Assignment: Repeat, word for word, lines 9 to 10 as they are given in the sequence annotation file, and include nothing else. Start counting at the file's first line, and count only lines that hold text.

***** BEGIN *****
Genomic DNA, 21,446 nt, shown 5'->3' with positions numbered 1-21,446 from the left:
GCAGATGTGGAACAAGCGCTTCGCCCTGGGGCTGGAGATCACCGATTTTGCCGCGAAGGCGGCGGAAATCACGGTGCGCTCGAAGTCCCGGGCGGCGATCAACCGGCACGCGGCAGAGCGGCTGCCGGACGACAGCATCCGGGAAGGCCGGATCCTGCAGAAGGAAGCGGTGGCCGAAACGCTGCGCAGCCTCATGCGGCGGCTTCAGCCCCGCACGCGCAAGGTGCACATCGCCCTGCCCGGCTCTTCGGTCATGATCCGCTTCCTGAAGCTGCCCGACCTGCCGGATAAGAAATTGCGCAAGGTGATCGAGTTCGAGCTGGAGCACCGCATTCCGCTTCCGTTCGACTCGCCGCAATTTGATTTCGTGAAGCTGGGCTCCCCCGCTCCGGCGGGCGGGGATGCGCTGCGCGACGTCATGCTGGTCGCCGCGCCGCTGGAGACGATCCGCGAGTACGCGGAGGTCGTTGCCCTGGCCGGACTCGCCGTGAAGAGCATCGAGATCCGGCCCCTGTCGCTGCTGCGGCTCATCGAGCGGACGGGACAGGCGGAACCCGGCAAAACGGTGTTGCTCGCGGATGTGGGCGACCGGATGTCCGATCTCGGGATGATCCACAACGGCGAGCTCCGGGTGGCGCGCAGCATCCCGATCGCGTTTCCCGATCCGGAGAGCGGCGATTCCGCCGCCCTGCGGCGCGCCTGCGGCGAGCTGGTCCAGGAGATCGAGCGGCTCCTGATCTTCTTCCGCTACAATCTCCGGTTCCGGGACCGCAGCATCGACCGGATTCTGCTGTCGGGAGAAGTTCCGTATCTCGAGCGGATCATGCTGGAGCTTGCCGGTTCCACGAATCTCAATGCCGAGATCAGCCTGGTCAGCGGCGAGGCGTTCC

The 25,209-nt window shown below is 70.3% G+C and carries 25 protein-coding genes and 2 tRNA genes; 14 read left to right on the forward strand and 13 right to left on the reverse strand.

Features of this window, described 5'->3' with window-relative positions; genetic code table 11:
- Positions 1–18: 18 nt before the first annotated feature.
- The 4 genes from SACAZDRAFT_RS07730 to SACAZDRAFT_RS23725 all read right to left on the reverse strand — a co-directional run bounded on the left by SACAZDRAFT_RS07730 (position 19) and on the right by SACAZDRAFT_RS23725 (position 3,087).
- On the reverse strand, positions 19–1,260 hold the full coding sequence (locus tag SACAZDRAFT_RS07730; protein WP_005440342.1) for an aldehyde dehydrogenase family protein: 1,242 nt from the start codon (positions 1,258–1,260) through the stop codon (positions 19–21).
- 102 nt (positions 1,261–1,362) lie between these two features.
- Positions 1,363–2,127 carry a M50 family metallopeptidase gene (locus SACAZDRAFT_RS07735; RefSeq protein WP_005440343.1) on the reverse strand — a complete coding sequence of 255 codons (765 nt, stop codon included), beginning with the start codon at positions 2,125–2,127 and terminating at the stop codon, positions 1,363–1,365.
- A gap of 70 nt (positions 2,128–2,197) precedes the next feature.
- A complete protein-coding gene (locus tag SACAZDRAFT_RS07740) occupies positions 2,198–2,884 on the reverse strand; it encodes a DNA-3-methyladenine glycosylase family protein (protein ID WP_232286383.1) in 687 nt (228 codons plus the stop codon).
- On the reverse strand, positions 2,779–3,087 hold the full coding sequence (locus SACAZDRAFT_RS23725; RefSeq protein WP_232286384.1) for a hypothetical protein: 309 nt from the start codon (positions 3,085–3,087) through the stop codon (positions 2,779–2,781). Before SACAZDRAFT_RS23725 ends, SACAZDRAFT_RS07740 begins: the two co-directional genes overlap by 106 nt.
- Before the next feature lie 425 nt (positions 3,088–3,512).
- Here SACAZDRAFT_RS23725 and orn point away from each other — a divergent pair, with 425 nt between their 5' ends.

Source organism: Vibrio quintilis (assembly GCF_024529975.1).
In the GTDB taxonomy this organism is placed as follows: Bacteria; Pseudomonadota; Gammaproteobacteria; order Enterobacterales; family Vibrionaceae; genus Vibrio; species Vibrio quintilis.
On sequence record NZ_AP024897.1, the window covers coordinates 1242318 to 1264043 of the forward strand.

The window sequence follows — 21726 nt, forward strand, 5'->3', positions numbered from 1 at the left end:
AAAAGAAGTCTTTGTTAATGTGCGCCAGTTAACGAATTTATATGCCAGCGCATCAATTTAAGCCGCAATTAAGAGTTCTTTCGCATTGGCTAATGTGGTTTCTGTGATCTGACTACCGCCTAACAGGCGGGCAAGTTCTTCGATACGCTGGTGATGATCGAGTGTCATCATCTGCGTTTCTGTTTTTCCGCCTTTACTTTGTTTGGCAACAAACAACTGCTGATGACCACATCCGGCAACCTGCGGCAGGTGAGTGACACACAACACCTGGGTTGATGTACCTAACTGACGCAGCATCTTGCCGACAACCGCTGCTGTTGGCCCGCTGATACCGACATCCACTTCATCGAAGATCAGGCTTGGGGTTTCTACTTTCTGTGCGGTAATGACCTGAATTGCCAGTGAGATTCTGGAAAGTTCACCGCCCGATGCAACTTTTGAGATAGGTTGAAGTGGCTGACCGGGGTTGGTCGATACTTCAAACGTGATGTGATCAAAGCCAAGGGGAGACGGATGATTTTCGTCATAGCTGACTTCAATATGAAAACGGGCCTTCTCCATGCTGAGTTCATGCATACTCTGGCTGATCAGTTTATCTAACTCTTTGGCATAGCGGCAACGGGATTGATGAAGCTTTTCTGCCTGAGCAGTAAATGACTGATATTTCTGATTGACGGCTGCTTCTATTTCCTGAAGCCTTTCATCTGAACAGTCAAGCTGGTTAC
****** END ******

- Positions 1,363–2,127 carry a M50 family metallopeptidase gene (locus SACAZDRAFT_RS07735; RefSeq protein WP_005440343.1) on the reverse strand — a complete coding sequence of 255 codons (765 nt, stop codon included), beginning with the start codon at positions 2,125–2,127 and terminating at the stop codon, positions 1,363–1,365.
- A gap of 70 nt (positions 2,128–2,197) precedes the next feature.